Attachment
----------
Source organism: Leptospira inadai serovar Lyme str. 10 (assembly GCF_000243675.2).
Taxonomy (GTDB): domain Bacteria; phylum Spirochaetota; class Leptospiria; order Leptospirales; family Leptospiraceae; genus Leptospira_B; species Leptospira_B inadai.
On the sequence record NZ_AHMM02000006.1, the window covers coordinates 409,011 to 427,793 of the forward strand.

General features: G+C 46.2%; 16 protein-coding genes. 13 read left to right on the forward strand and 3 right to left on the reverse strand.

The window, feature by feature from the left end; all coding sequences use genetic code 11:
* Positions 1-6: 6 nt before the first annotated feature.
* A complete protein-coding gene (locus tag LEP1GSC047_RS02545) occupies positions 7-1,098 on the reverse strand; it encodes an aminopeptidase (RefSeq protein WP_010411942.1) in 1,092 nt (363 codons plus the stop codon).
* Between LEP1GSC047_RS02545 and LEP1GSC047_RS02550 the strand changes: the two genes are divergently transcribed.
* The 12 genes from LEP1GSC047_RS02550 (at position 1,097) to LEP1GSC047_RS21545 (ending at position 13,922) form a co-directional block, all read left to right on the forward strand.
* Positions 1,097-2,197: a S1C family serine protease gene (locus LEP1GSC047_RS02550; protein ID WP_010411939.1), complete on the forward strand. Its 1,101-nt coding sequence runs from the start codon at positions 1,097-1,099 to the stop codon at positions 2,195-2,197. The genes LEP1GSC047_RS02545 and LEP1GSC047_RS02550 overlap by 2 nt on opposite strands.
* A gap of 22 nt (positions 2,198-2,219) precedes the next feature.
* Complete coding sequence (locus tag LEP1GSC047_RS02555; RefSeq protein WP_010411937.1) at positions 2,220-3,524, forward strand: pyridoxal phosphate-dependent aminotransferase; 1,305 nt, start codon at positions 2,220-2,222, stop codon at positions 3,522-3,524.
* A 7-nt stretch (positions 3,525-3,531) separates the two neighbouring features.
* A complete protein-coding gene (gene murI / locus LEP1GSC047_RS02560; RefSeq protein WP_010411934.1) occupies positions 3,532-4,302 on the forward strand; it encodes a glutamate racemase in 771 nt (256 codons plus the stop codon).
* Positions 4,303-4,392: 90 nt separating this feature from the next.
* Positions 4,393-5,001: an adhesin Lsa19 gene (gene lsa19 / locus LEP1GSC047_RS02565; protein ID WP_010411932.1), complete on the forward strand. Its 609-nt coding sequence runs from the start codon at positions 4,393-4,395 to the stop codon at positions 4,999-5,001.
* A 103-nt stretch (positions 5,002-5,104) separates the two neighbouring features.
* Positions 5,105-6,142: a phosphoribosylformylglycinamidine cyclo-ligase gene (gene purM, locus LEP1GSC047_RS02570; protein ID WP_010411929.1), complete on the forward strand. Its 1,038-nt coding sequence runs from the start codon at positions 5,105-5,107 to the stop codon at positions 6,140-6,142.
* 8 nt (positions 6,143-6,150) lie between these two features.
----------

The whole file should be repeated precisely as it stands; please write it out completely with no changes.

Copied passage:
Source organism: Leptospira inadai serovar Lyme str. 10 (assembly GCF_000243675.2).
Taxonomy (GTDB): domain Bacteria; phylum Spirochaetota; class Leptospiria; order Leptospirales; family Leptospiraceae; genus Leptospira_B; species Leptospira_B inadai.
On the sequence record NZ_AHMM02000006.1, the window covers coordinates 409,011 to 427,793 of the forward strand.

General features: G+C 46.2%; 16 protein-coding genes. 13 read left to right on the forward strand and 3 right to left on the reverse strand.

The window, feature by feature from the left end; all coding sequences use genetic code 11:
* Positions 1-6: 6 nt before the first annotated feature.
* A complete protein-coding gene (locus tag LEP1GSC047_RS02545) occupies positions 7-1,098 on the reverse strand; it encodes an aminopeptidase (RefSeq protein WP_010411942.1) in 1,092 nt (363 codons plus the stop codon).
* Between LEP1GSC047_RS02545 and LEP1GSC047_RS02550 the strand changes: the two genes are divergently transcribed.
* The 12 genes from LEP1GSC047_RS02550 (at position 1,097) to LEP1GSC047_RS21545 (ending at position 13,922) form a co-directional block, all read left to right on the forward strand.
* Positions 1,097-2,197: a S1C family serine protease gene (locus LEP1GSC047_RS02550; protein ID WP_010411939.1), complete on the forward strand. Its 1,101-nt coding sequence runs from the start codon at positions 1,097-1,099 to the stop codon at positions 2,195-2,197. The genes LEP1GSC047_RS02545 and LEP1GSC047_RS02550 overlap by 2 nt on opposite strands.
* A gap of 22 nt (positions 2,198-2,219) precedes the next feature.
* Complete coding sequence (locus tag LEP1GSC047_RS02555; RefSeq protein WP_010411937.1) at positions 2,220-3,524, forward strand: pyridoxal phosphate-dependent aminotransferase; 1,305 nt, start codon at positions 2,220-2,222, stop codon at positions 3,522-3,524.
* A 7-nt stretch (positions 3,525-3,531) separates the two neighbouring features.
* A complete protein-coding gene (gene murI / locus LEP1GSC047_RS02560; RefSeq protein WP_010411934.1) occupies positions 3,532-4,302 on the forward strand; it encodes a glutamate racemase in 771 nt (256 codons plus the stop codon).
* Positions 4,303-4,392: 90 nt separating this feature from the next.
* Positions 4,393-5,001: an adhesin Lsa19 gene (gene lsa19 / locus LEP1GSC047_RS02565; protein ID WP_010411932.1), complete on the forward strand. Its 609-nt coding sequence runs from the start codon at positions 4,393-4,395 to the stop codon at positions 4,999-5,001.
* A 103-nt stretch (positions 5,002-5,104) separates the two neighbouring features.
* Positions 5,105-6,142: a phosphoribosylformylglycinamidine cyclo-ligase gene (gene purM, locus LEP1GSC047_RS02570; protein ID WP_010411929.1), complete on the forward strand. Its 1,038-nt coding sequence runs from the start codon at positions 5,105-5,107 to the stop codon at positions 6,140-6,142.
* 8 nt (positions 6,143-6,150) lie between these two features.